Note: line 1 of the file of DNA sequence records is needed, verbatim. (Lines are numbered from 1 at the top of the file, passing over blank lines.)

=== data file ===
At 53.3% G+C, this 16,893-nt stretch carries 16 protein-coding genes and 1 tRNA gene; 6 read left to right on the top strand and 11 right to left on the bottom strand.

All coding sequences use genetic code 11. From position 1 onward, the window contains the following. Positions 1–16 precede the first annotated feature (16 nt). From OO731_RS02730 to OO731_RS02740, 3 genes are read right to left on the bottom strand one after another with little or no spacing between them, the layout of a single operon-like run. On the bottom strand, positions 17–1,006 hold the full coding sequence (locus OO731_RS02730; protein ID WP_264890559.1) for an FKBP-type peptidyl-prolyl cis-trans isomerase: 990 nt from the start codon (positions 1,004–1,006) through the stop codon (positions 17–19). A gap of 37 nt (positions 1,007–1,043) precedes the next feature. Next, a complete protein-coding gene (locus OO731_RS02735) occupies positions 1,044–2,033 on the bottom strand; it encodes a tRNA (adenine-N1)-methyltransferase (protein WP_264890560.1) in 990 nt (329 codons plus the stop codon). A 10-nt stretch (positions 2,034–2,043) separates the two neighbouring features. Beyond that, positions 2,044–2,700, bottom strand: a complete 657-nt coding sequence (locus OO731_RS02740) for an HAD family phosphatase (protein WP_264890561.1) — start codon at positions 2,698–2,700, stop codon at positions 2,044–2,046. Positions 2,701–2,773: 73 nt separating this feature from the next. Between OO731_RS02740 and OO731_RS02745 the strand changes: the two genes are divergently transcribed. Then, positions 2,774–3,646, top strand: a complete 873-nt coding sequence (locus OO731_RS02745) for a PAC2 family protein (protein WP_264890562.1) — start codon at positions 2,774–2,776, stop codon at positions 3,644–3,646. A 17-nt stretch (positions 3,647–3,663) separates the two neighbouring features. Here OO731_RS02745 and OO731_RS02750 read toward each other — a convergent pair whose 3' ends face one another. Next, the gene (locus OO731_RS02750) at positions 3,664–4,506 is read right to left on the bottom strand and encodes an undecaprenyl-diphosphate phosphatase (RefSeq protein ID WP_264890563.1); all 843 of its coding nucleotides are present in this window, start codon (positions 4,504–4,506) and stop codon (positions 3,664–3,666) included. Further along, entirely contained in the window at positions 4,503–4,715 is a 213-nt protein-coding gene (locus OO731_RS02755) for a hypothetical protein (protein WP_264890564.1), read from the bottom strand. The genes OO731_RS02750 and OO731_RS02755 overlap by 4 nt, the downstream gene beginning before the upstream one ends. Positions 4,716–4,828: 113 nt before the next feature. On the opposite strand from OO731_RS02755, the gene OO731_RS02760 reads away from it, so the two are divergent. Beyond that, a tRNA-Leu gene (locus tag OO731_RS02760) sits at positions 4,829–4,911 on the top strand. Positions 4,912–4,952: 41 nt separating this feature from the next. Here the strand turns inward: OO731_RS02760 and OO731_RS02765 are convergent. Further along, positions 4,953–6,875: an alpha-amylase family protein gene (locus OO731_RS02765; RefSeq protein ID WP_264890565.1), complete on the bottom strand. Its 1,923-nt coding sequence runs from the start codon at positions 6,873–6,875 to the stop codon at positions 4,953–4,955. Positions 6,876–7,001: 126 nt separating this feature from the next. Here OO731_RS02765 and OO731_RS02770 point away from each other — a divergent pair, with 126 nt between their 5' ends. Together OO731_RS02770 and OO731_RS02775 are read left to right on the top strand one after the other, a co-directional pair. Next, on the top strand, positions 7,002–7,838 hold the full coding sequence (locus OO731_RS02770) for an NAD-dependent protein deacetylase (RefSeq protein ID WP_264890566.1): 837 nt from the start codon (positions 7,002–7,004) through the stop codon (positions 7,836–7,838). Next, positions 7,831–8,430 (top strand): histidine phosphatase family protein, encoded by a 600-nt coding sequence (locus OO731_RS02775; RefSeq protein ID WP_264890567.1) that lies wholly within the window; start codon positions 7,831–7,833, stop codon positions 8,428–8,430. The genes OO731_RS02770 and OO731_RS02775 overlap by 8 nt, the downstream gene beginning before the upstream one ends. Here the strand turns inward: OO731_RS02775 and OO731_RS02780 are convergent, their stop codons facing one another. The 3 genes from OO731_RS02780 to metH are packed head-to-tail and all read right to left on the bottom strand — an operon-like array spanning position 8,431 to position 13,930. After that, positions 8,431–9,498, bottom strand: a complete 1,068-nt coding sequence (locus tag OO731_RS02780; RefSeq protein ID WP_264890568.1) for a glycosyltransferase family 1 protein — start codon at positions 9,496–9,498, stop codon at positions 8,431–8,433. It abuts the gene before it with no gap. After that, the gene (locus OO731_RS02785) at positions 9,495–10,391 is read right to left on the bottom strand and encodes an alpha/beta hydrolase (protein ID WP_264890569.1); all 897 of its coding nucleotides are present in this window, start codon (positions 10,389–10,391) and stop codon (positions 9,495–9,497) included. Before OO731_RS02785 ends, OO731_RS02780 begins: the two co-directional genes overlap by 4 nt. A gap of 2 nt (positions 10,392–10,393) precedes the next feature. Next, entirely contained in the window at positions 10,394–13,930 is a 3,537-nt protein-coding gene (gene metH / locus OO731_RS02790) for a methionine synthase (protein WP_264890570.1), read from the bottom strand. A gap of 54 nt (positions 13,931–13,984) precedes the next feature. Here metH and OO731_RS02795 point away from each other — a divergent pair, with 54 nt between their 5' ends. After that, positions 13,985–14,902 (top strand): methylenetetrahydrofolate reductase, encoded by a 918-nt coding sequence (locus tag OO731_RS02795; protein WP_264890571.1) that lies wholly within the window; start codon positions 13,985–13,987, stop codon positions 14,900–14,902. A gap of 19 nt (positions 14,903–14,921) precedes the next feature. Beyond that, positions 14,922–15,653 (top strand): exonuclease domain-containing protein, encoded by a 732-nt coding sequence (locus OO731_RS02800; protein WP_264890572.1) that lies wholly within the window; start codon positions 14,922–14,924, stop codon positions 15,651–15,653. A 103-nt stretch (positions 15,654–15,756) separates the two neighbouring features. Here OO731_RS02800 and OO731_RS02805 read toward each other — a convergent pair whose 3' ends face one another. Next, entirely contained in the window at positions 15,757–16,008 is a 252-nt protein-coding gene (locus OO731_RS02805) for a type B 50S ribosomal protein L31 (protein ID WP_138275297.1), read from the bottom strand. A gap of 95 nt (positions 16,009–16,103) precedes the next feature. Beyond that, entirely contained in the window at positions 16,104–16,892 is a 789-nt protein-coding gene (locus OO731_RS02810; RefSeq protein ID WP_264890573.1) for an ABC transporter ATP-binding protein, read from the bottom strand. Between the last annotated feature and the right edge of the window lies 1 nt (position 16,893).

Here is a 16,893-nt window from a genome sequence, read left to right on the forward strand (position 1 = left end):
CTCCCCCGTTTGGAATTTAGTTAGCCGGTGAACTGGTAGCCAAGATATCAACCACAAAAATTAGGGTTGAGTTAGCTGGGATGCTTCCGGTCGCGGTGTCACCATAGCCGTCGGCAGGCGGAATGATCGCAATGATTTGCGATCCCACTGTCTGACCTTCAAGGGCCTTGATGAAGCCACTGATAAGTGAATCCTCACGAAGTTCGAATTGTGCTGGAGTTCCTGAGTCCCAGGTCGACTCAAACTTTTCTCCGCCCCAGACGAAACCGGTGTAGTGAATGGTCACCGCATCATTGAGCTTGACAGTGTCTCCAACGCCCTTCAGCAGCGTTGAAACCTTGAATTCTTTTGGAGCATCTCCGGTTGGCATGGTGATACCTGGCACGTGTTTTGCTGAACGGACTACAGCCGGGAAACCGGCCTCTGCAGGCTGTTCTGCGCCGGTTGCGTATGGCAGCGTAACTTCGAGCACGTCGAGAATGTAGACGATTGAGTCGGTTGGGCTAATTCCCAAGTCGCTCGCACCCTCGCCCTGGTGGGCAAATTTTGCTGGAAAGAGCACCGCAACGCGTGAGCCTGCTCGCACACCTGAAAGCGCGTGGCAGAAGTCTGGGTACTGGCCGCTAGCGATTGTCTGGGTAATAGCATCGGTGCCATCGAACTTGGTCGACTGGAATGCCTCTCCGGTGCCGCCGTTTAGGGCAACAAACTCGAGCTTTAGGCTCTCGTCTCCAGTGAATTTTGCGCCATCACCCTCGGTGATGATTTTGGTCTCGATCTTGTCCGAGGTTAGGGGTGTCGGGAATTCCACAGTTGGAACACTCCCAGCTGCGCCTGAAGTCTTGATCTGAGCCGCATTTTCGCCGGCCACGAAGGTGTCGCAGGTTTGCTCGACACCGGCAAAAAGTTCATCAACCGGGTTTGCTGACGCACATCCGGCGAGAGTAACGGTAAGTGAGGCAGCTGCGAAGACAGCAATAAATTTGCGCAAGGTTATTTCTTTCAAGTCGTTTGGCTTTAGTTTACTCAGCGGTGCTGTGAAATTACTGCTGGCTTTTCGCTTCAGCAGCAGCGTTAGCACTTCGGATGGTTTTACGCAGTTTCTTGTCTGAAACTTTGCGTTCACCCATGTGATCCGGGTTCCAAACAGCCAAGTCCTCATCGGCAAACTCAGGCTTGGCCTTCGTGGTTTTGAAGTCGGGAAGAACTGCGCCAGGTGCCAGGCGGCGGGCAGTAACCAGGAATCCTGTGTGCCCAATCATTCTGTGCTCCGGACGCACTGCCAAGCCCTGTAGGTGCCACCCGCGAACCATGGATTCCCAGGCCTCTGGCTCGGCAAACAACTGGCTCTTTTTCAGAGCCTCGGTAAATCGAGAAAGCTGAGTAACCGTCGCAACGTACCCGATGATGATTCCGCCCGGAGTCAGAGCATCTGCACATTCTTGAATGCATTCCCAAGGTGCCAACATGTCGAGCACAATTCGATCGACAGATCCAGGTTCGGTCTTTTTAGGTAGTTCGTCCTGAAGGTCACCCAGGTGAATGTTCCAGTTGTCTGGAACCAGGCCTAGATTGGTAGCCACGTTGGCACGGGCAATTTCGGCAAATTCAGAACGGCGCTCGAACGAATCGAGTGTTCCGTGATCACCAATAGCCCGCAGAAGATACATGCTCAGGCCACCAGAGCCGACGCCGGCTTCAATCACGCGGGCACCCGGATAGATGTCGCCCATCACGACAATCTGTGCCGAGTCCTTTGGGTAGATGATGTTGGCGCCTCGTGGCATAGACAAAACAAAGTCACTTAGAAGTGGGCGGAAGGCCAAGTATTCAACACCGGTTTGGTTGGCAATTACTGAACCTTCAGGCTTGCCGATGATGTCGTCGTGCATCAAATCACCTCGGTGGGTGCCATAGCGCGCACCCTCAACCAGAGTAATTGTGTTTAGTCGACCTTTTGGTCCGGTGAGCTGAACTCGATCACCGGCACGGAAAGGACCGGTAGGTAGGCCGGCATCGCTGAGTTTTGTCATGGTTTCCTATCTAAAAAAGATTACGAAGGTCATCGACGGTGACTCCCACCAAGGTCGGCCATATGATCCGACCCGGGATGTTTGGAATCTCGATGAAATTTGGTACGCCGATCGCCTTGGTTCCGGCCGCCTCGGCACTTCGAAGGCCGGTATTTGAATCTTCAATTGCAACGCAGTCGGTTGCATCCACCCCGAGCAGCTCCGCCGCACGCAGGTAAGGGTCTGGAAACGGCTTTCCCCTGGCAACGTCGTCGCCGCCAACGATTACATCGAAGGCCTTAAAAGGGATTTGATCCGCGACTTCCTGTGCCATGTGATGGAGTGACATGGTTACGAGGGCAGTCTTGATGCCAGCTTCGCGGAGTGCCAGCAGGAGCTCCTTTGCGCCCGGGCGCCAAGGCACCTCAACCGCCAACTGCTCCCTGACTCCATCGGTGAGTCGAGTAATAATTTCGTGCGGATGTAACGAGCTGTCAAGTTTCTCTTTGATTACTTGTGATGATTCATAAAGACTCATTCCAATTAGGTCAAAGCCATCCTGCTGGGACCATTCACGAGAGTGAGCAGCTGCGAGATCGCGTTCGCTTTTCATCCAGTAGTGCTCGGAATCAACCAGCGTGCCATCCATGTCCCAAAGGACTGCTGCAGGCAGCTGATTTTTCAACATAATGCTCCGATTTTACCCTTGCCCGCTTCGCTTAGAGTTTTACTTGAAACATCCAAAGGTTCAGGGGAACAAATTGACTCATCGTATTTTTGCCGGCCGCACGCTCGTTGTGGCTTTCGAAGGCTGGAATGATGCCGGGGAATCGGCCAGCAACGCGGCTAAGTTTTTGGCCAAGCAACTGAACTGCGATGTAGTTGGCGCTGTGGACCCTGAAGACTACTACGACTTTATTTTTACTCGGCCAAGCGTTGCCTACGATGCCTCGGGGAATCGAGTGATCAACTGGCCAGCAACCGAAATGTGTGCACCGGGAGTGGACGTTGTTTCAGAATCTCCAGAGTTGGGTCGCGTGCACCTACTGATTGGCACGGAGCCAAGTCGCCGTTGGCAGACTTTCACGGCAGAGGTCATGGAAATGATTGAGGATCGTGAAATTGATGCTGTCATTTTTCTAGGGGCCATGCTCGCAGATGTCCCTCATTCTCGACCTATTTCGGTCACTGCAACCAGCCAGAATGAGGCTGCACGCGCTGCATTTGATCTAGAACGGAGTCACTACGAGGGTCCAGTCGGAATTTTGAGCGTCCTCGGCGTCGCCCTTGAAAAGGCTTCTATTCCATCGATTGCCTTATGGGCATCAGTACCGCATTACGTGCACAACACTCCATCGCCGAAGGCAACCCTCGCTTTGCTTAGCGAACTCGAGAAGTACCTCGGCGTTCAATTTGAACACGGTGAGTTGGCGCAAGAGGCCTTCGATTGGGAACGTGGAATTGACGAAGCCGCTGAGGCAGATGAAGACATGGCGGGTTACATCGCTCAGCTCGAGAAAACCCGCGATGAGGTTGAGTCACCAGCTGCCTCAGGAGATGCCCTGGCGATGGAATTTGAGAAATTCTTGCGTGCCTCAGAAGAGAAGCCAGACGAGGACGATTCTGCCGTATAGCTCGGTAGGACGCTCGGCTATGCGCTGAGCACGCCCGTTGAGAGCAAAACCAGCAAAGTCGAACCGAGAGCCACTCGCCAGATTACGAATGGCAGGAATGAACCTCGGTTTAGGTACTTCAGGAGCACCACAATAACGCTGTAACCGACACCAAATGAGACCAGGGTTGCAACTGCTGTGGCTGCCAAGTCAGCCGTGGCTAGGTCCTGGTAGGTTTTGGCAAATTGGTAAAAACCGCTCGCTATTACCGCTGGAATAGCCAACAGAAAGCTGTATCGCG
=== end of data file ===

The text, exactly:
At 53.3% G+C, this 16,893-nt stretch carries 16 protein-coding genes and 1 tRNA gene; 6 read left to right on the top strand and 11 right to left on the bottom strand.